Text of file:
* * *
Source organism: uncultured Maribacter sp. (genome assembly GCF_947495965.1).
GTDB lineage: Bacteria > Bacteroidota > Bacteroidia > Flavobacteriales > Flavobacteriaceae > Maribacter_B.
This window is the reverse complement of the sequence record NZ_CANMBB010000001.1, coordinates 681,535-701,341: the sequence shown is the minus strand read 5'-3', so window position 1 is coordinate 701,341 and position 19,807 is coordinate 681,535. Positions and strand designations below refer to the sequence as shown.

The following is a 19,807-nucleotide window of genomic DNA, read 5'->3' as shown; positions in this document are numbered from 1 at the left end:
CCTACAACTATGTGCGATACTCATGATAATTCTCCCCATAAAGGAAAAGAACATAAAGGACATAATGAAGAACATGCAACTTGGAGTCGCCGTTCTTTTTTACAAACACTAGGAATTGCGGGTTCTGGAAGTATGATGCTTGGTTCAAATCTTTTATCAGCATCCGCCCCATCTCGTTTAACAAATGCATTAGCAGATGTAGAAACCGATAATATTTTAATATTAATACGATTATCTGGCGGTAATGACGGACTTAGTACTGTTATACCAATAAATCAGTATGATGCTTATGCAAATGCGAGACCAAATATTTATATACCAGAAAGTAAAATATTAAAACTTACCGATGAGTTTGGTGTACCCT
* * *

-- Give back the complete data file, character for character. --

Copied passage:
Source organism: uncultured Maribacter sp. (genome assembly GCF_947495965.1).
GTDB lineage: Bacteria > Bacteroidota > Bacteroidia > Flavobacteriales > Flavobacteriaceae > Maribacter_B.
This window is the reverse complement of the sequence record NZ_CANMBB010000001.1, coordinates 681,535-701,341: the sequence shown is the minus strand read 5'-3', so window position 1 is coordinate 701,341 and position 19,807 is coordinate 681,535. Positions and strand designations below refer to the sequence as shown.

The following is a 19,807-nucleotide window of genomic DNA, read 5'->3' as shown; positions in this document are numbered from 1 at the left end:
CCTACAACTATGTGCGATACTCATGATAATTCTCCCCATAAAGGAAAAGAACATAAAGGACATAATGAAGAACATGCAACTTGGAGTCGCCGTTCTTTTTTACAAACACTAGGAATTGCGGGTTCTGGAAGTATGATGCTTGGTTCAAATCTTTTATCAGCATCCGCCCCATCTCGTTTAACAAATGCATTAGCAGATGTAGAAACCGATAATATTTTAATATTAATACGATTATCTGGCGGTAATGACGGACTTAGTACTGTTATACCAATAAATCAGTATGATGCTTATGCAAATGCGAGACCAAATATTTATATACCAGAAAGTAAAATATTAAAACTTACCGATGAGTTTGGTGTACCCT